Athletes are always looking for ways to enhance their natural abilities, and spend hours performing training exercises that build muscle memory, speed, endurance and coordination.
But exercising the eyes? In a study conducted by Duke Health researchers, a concerted training regimen for the eyes shows the potential to help athletes and others improve coordination skills.
Publishing in the journal Psychology of Sport and Exercise, the researchers demonstrate that vision training for a group of college baseball players led to improvements in their batting practice performance.
“This was a first-of-kind study comparing players who were randomized to either undergo dynamic vision training drills or placebo drills that were matched in difficulty, but did not alter vision,” said senior author Greg Appelbaum, Ph.D., associate professor in the Department of Psychiatry and Behavioral Sciences at Duke University School of Medicine. “While the study size was small, the methodology was rigorous and we were able to determine a benefit from the intervention compared to the placebo.”
Appelbaum and colleagues, including researchers at Indiana University, enrolled 24 collegiate baseball players on the Duke and Indiana varsity teams. About half the players were randomly assigned to undergo regular circuits of vision training exercises that got more difficult as they progressed, including:
- Tossing and catching a ball wearing eyewear that created a strobe effect to improve hand-eye coordination.
- Assessing when a runway of fast, moving lights would intersect from opposite directions in a drill designed to enhance anticipatory skills.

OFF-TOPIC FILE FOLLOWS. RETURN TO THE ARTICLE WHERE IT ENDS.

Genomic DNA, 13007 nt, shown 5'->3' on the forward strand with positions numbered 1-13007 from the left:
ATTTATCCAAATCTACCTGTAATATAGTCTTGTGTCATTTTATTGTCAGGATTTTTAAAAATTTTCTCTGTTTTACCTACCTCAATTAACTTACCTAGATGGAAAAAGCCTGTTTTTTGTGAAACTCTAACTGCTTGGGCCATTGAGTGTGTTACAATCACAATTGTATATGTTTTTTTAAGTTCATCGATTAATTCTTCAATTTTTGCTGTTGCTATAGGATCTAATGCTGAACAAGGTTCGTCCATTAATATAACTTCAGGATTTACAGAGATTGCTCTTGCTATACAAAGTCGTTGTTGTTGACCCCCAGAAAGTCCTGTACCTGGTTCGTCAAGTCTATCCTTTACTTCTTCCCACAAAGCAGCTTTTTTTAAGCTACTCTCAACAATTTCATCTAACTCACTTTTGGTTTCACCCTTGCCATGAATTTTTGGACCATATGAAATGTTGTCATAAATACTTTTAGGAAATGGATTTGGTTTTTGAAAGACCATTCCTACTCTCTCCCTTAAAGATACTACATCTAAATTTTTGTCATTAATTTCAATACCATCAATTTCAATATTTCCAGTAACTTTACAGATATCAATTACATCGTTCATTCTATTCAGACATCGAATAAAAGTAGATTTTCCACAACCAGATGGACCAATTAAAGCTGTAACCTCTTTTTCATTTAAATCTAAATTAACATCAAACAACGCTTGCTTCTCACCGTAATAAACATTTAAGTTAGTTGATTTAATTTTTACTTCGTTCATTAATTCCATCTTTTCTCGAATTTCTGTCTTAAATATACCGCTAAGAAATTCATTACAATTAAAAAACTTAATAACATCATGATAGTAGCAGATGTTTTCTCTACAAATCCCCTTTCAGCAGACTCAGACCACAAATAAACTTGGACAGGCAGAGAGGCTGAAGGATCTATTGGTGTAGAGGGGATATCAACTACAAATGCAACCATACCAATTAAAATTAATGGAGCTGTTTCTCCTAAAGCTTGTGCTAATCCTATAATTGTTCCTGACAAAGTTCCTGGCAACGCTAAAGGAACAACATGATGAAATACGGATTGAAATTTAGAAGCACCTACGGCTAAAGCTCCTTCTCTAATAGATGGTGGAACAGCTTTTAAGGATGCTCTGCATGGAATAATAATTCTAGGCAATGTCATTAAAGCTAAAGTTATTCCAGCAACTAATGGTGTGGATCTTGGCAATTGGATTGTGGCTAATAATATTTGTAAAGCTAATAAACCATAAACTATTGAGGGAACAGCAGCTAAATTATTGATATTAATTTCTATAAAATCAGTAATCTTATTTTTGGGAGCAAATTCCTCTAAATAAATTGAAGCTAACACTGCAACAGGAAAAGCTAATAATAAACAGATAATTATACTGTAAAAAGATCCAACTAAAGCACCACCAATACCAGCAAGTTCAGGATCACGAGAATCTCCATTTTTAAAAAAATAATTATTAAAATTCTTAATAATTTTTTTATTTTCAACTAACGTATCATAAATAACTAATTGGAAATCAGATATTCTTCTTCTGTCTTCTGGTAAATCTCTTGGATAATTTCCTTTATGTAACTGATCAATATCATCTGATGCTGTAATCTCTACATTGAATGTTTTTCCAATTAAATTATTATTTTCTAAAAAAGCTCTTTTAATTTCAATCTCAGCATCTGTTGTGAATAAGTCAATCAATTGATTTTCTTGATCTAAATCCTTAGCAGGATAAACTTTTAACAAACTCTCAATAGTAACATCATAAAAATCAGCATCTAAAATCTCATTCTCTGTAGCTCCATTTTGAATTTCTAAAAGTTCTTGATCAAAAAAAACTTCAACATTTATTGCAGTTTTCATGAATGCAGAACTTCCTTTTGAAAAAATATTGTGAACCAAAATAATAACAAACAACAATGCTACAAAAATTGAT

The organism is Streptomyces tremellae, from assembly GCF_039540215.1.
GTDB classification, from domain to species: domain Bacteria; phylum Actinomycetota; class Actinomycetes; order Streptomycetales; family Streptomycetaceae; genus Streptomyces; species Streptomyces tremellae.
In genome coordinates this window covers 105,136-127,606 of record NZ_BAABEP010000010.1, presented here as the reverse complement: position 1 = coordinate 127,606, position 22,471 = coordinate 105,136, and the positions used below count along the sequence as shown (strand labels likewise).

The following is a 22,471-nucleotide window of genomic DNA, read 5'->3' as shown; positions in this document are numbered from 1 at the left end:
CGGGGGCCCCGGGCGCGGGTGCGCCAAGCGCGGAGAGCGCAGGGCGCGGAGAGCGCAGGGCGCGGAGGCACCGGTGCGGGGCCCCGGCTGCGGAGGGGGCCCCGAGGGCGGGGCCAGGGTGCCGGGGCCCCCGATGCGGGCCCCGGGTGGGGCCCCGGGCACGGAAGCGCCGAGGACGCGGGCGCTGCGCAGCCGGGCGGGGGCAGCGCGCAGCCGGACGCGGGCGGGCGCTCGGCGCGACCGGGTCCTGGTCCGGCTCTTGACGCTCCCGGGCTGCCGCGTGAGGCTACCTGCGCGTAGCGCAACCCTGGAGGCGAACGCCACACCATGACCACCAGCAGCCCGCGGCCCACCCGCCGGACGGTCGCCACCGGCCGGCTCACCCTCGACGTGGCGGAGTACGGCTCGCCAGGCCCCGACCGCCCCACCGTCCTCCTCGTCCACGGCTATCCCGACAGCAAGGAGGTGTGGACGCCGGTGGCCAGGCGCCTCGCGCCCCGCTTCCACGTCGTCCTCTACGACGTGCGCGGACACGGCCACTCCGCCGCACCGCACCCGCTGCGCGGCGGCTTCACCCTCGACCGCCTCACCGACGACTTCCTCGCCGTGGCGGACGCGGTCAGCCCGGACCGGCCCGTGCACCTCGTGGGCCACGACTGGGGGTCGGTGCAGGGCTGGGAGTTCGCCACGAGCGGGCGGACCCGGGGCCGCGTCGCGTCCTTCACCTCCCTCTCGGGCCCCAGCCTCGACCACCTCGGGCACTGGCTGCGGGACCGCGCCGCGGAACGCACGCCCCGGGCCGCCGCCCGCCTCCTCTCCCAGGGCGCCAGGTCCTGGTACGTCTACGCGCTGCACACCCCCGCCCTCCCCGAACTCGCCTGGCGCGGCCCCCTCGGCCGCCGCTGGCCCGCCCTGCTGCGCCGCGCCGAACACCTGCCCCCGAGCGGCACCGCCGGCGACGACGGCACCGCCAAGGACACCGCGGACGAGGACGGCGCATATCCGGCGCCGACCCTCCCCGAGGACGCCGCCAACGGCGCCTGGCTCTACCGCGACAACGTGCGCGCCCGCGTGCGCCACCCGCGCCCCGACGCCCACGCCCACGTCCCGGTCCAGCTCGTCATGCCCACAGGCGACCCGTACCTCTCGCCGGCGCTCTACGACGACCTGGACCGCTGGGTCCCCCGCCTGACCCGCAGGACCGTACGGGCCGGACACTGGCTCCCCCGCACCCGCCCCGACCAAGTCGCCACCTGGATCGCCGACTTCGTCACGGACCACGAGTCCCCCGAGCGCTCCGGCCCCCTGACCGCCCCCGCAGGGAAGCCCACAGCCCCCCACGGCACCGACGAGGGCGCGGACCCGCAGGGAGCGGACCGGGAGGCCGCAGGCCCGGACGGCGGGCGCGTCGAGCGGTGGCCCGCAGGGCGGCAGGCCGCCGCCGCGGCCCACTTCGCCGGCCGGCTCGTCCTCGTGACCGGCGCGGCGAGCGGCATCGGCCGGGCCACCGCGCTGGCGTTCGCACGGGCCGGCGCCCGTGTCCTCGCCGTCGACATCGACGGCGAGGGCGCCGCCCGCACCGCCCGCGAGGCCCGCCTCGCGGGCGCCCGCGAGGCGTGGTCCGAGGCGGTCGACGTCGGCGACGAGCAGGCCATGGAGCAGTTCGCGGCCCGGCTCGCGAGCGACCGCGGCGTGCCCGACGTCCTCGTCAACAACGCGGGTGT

- Using computer screens to track the movement of small targets over space or between screens to build dynamic and binocular visual skills.
Players assigned to the placebo group performed visual tasks that were designed to be similarly engaging but ineffective, such as doing binocular training exercises with just one eye. Players were unaware of whether they were receiving the active intervention or the placebo.
Prior to and after the vision training program, which lasted 10 weeks during the off season, the researchers measured the players’ batting performance during instrumented batting practice and measured the players’ visual skills using a battery of digital tasks. In addition, the researchers obtained batting statistics from the players for the NCAA games they played in the season before and after the intervention.
Results demonstrated that the players who underwent the active intervention showed significant improvements in batting practice, hitting the ball further and with a higher arc, compared to those from the placebo group. While no significant improvements were identified in the actual game statistics, the authors said availability of these data were limited, because many of the enrolled players did not play during the seasons before or after the visual training occurred.
“The act of hitting a pitched baseball is widely considered to be among the most challenging activities in all of sports,” Appelbaum said. “Our study demonstrates that vision training can lead to better batting performance. These findings are also likely not limited to baseball and, in fact, could be applied to other sports and activities in which people need to make rapid decisions on visual information such as marksmanship or tennis.”
Appelbaum said the research was funded by the U.S. Army Research Office (W911NF-15-1-0390), which has interest in using these training approaches to help soldiers and others maintain visual abilities in high-demand situations.
"This project is a good example of when Army investments show dual-use benefits for broader society,” said Dr. Frederick Gregory, program manager, Army Research Office, an element of the U.S. Army Combat Capabilities Development Command’s Army Research Laboratory. “Supporting rigorous testing of methods that are intended to augment cognitive performance and resilience for the soldier will undoubtedly benefit first-line responders and other members of society who also do very important jobs under pressure."
In addition to Appelbaum, study authors include Sicong Liu, Lyndsey M. Ferris, Susan Hilbig, Edem Asamoa, John L. LaRue, Don Lyon, Katie Connolly and Nicholas Port.